Kentucky priest “on cloud nine” after priestly faculties reinstated

St. Stephen Cathedral in Owensboro, Ky. Credit: Farragutful via Wikimedia (CC BY-SA 4.0)

Denver Newsroom, Apr 30, 2021 / 13:00 pm (CNA).

An Owensboro, Kentucky priest says he is “on cloud nine” after receiving word that the Congregation for the Doctrine of the Faith had reinstated his faculties after he appealed his permanent suspension from public ministry.

“When the letter [from the CDF] came, I was telling them I was almost afraid to open it  because you don’t know what the news is,” said Fr. Joseph Edward Bradley to 14 News on April 26.

“I am so happy I can hardly talk,” he said. He said that it was the prayers and support of his “good friends” who got him through his suspension.

“After two years, it was getting more and more difficult,” said Bradley, as he waited for word on the status of the appeal.

Bradley was in March 2019 temporarily suspended from public ministry following allegations he had sexually abused a minor in the 1980s.

Another claim was made during the investigation into the first claim. Both claims are from when Bradley was the dean of students and principal at Owensboro Catholic High School.

Following an investigation, the Diocesan Review Board substantiated the allegations. Bishop William Medley of Owensboro accepted the review board’s assessment and requested that the Congregation for the Doctrine of the Faith make the suspension permanent. Bradley appealed the CDF’s decision.

Last week, the CDF informed the Diocese of Owensboro that Bradley’s faculties were “immediately reinstated” and that restrictions had been lifted— with one condition.

“The Vatican decree notes ‘given the imprudent behavior of the cleric throughout the course of his ministry in education, the Congresso (Vatican body) imposes a penal precept (restriction) on the cleric, according to canon 1739, through which he is forbidden to enter any primary or secondary school for a period of five years,’” said an April 26 statement by the diocese.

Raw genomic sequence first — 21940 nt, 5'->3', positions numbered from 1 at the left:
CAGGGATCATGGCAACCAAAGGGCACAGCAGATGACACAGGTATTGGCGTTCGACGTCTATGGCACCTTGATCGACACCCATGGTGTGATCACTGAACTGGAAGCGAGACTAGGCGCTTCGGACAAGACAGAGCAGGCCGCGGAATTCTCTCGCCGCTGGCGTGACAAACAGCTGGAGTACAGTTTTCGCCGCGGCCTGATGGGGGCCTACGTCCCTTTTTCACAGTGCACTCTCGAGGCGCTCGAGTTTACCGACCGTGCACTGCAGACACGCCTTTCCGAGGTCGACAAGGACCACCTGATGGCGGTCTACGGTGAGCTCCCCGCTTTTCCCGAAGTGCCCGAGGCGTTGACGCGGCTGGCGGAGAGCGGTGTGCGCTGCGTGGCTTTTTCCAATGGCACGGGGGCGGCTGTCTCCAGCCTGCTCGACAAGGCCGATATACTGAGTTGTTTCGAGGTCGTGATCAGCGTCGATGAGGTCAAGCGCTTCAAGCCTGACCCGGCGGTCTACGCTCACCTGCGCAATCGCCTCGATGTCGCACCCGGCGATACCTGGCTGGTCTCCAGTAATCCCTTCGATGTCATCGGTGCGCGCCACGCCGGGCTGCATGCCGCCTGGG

Bradley, who is 78 years old, was already retired from active ministry when he was first accused of sexual misconduct. He was working part time as a volunteer chaplain at Owensboro Catholic High School when he was accused in 2019.

The pandemic stretched out the legal process while Bradley’s appeal was in limbo.

“It’s a universal church,” Bradley said. “It takes a long time for cases to be heard and especially during the pandemic. I just kept telling myself it will happen. I knew I was innocent and I just thought ‘it is going to happen.’”

In October 2019, the Daviess County Commonwealth’s Attorney declined to file criminal charges against Fr. Bradley, saying that “there was not evidence to support the allegations, and it is passed [sic] the statute of limitations,” according to WFIE TV.

Tina Kasey, director of communications for the diocese, told CNA on Thursday that as a result of the CDF’s decree, the appeal process is concluded and, from the diocese’ standpoint, “the case is closed.”

Fr. Bradley is not currently, nor has he ever been, listed on the diocese’ list of clerics with a substantiated allegation of sexual abuse against a minor.

Kasey told CNA that Fr. Bradley was not listed on the diocesan website due to the appeal that was underway. “We were waiting for the Congregation for the Doctrine of the Faith to render its decision,” she said.

She added that “alleged incidents of more than 30 years past are complicated and difficult to fully substantiate.”

If you value the news and views Catholic World Report provides, please consider donating to support our efforts. Your contribution will help us continue to make CWR available to all readers worldwide for free, without a subscription. Thank you for your generosity!

Click here for more information on donating to CWR. Click here to sign up for our newsletter.

About Catholic News Agency 9798 Articles
Catholic News Agency (

Be the first to comment

Leave a Reply

Your email address will not be published.

All comments posted at Catholic World Report are moderated. While vigorous debate is welcome and encouraged, please note that in the interest of maintaining a civilized and helpful level of discussion, comments containing obscene language or personal attacks—or those that are deemed by the editors to be needlessly combative or inflammatory—will not be published. Thank you.